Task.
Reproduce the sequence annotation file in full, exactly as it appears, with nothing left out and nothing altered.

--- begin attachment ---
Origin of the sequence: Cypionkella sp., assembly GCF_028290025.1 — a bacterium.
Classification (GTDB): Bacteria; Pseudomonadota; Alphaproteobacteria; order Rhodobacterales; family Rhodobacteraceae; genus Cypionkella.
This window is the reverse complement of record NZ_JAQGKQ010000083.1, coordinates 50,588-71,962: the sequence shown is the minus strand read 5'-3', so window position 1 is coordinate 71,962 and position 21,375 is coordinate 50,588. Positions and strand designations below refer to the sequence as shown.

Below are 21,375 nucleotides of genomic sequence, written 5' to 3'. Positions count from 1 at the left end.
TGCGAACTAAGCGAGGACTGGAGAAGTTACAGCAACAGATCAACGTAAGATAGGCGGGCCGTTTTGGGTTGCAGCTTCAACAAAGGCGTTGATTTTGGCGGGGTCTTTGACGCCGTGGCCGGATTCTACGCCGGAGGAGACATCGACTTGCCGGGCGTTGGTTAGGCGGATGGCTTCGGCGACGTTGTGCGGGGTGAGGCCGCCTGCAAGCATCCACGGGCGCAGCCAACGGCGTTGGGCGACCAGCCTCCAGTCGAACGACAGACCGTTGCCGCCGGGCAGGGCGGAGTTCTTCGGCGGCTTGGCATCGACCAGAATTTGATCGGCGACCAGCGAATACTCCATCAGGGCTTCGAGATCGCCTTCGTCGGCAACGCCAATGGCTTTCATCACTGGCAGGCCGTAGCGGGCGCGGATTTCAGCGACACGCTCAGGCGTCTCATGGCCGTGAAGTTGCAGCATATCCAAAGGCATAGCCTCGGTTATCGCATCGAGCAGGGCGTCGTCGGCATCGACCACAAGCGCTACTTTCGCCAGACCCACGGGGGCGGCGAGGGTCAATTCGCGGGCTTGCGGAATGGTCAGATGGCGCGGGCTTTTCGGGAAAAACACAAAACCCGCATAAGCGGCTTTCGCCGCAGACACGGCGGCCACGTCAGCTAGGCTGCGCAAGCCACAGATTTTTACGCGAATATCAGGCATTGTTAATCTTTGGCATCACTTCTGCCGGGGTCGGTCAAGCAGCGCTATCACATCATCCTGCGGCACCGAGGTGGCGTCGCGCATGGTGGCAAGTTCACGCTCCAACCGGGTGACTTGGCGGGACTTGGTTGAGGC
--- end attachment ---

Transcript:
Origin of the sequence: Cypionkella sp., assembly GCF_028290025.1 — a bacterium.
Classification (GTDB): Bacteria; Pseudomonadota; Alphaproteobacteria; order Rhodobacterales; family Rhodobacteraceae; genus Cypionkella.
This window is the reverse complement of record NZ_JAQGKQ010000083.1, coordinates 50,588-71,962: the sequence shown is the minus strand read 5'-3', so window position 1 is coordinate 71,962 and position 21,375 is coordinate 50,588. Positions and strand designations below refer to the sequence as shown.

Below are 21,375 nucleotides of genomic sequence, written 5' to 3'. Positions count from 1 at the left end.
TGCGAACTAAGCGAGGACTGGAGAAGTTACAGCAACAGATCAACGTAAGATAGGCGGGCCGTTTTGGGTTGCAGCTTCAACAAAGGCGTTGATTTTGGCGGGGTCTTTGACGCCGTGGCCGGATTCTACGCCGGAGGAGACATCGACTTGCCGGGCGTTGGTTAGGCGGATGGCTTCGGCGACGTTGTGCGGGGTGAGGCCGCCTGCAAGCATCCACGGGCGCAGCCAACGGCGTTGGGCGACCAGCCTCCAGTCGAACGACAGACCGTTGCCGCCGGGCAGGGCGGAGTTCTTCGGCGGCTTGGCATCGACCAGAATTTGATCGGCGACCAGCGAATACTCCATCAGGGCTTCGAGATCGCCTTCGTCGGCAACGCCAATGGCTTTCATCACTGGCAGGCCGTAGCGGGCGCGGATTTCAGCGACACGCTCAGGCGTCTCATGGCCGTGAAGTTGCAGCATATCCAAAGGCATAGCCTCGGTTATCGCATCGAGCAGGGCGTCGTCGGCATCGACCACAAGCGCTACTTTCGCCAGACCCACGGGGGCGGCGAGGGTCAATTCGCGGGCTTGCGGAATGGTCAGATGGCGCGGGCTTTTCGGGAAAAACACAAAACCCGCATAAGCGGCTTTCGCCGCAGACACGGCGGCCACGTCAGCTAGGCTGCGCAAGCCACAGATTTTTACGCGAATATCAGGCATTGTTAATCTTTGGCATCACTTCTGCCGGGGTCGGTCAAGCAGCGCTATCACATCATCCTGCGGCACCGAGGTGGCGTCGCGCATGGTGGCAAGTTCACGCTCCAACCGGGTGACTTGGCGGGACTTGGTTGAGGC